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7.12: Ion Exchange Chromatography

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  • In ion exchange chromatography, we can separate ions from each other, largely based on their relative charges. If one ion is more highly charged than another, it will have more affinity for the stationary phase in an ion exchange column. It will spend more time on the stationary phase and move more slowly. A compound with a lower charge will elute first.

    The stationary phase would have charges opposite those of the ions that we wished to separate. For example, maybe the column is packed with a phase that contains many anions. Maybe we have some sulfate ions attached to the packing in the column, each with a negative charge.

    Figure \(\PageIndex{1}\): The packing in an ion exchange column.

    Suppose we have some cationic coordination complexes that we wish to separate from each other. We can dissolve them in water and introduce them to the column. Some of them have a charge of +1 and some of them have a charge of +2. If we introduced them to a stationary phase that contained a lot of anions, they both would stick to the stationary phase. The cations with the +2 charge would stick more strongly, however, and take longer to elute from the column. They would spend more time sitting still in the stationary phase and less time moving along in the mobile phase.

    Figure \(\PageIndex{2}\): Ion exchange chromatography.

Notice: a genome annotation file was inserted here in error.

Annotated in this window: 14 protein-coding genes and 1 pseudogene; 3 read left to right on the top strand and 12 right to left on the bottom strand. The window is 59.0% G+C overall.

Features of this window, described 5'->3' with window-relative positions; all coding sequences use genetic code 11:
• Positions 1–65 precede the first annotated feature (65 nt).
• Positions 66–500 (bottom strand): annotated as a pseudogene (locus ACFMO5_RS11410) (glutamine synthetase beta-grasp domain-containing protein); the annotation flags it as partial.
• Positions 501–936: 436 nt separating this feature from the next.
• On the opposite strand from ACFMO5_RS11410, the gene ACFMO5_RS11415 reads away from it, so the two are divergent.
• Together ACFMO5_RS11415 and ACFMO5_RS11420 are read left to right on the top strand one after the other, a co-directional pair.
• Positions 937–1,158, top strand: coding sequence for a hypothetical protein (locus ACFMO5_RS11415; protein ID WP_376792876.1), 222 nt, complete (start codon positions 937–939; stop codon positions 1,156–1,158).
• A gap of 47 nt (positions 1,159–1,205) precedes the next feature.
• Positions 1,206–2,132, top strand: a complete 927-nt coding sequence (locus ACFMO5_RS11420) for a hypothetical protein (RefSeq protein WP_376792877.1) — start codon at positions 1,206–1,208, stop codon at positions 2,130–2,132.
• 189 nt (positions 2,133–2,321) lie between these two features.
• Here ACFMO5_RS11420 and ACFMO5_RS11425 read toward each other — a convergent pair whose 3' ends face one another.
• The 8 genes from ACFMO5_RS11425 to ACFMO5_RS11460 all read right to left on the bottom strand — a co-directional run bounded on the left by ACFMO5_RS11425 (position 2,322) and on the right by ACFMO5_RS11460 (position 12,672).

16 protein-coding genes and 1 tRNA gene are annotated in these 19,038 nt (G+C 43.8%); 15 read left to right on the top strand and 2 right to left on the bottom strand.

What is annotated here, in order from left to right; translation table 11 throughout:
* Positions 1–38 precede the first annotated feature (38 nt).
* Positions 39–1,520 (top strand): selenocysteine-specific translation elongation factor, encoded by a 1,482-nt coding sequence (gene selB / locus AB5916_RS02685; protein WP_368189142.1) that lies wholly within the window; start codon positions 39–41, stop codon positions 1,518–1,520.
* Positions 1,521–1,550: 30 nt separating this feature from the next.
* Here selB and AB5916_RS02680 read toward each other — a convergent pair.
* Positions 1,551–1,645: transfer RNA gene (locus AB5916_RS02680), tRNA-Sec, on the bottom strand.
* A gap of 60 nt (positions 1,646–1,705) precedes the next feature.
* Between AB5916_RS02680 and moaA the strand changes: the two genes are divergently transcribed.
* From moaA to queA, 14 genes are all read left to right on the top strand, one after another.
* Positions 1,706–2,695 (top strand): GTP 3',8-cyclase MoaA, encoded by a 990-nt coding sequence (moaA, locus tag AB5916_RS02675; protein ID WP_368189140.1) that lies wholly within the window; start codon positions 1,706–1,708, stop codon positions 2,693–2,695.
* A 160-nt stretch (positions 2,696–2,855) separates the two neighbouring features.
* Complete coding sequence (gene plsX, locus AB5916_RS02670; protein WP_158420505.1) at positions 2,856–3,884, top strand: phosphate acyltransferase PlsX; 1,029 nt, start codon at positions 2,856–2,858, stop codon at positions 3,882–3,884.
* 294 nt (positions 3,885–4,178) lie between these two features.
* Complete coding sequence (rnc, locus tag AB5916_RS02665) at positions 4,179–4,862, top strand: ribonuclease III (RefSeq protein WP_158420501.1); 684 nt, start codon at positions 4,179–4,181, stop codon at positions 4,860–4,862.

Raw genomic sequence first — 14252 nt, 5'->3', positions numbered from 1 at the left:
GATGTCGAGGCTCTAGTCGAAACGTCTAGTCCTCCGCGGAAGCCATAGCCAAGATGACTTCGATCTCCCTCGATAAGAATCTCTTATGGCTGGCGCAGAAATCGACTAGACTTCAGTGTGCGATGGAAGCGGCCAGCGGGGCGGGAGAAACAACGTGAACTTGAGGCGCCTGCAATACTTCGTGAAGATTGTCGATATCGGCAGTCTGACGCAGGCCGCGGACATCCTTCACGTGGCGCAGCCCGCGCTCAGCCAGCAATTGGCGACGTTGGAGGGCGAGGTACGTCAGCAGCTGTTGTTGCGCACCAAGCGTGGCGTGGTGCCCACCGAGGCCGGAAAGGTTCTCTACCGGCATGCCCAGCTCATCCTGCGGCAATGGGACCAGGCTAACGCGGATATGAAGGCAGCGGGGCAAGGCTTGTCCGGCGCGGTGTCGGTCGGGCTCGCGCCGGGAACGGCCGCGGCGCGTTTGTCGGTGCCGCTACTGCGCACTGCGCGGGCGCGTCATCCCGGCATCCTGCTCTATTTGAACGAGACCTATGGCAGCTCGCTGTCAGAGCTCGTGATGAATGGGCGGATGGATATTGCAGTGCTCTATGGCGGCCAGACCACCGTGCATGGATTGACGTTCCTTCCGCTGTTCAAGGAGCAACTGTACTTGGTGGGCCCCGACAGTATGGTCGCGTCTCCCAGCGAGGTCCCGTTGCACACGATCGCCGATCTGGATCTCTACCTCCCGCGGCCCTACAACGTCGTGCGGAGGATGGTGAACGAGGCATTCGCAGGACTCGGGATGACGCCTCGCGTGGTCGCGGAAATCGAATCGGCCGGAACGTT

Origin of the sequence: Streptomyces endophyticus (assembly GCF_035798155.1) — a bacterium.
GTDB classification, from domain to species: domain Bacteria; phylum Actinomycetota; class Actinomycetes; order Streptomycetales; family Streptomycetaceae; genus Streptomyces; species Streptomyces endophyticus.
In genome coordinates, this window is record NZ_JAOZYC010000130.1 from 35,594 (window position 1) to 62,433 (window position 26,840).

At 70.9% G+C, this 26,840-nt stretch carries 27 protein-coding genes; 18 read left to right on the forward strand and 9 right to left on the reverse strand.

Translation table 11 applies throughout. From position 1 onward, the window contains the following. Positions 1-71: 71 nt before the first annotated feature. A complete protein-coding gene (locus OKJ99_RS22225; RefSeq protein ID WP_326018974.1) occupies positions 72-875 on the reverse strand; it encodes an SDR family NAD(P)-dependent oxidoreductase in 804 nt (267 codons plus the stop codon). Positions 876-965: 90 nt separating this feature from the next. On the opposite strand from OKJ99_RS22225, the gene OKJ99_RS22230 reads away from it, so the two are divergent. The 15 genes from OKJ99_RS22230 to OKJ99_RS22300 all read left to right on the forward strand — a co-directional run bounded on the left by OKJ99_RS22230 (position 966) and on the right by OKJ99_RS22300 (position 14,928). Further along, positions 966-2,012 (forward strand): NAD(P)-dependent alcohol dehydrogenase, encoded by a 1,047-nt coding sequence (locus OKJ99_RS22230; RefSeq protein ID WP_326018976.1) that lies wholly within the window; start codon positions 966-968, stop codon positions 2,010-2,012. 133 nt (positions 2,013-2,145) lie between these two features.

Of course, there are some real problems with the picture so far. First of all, we can never have just one ion without a counterion. So those sulfate ions in the original stationary phase would have sodium ions, for example, and the sodium ions would balance out the charge.

    Figure \(\PageIndex{3}\): The counterions in an ion exchange column.

    The sodium ions will be very helpful in another way. If there are no counterions, why would the cationic complexes ever come off the column? They would just stick there forever. However, if the mobile phase is a salt solution, containing more sodium ions, then eventually the sodium ions will displace the coordination complexes, which will move along in the mobile phase for awhile.

    Practically speaking, the eluted fractions will not contain pure coordination complexes. They will contain the mobile phase they came with when they eluted off the column, and that mobile phase contains some sodium salts. However, each coordination complex will be separate from the other one.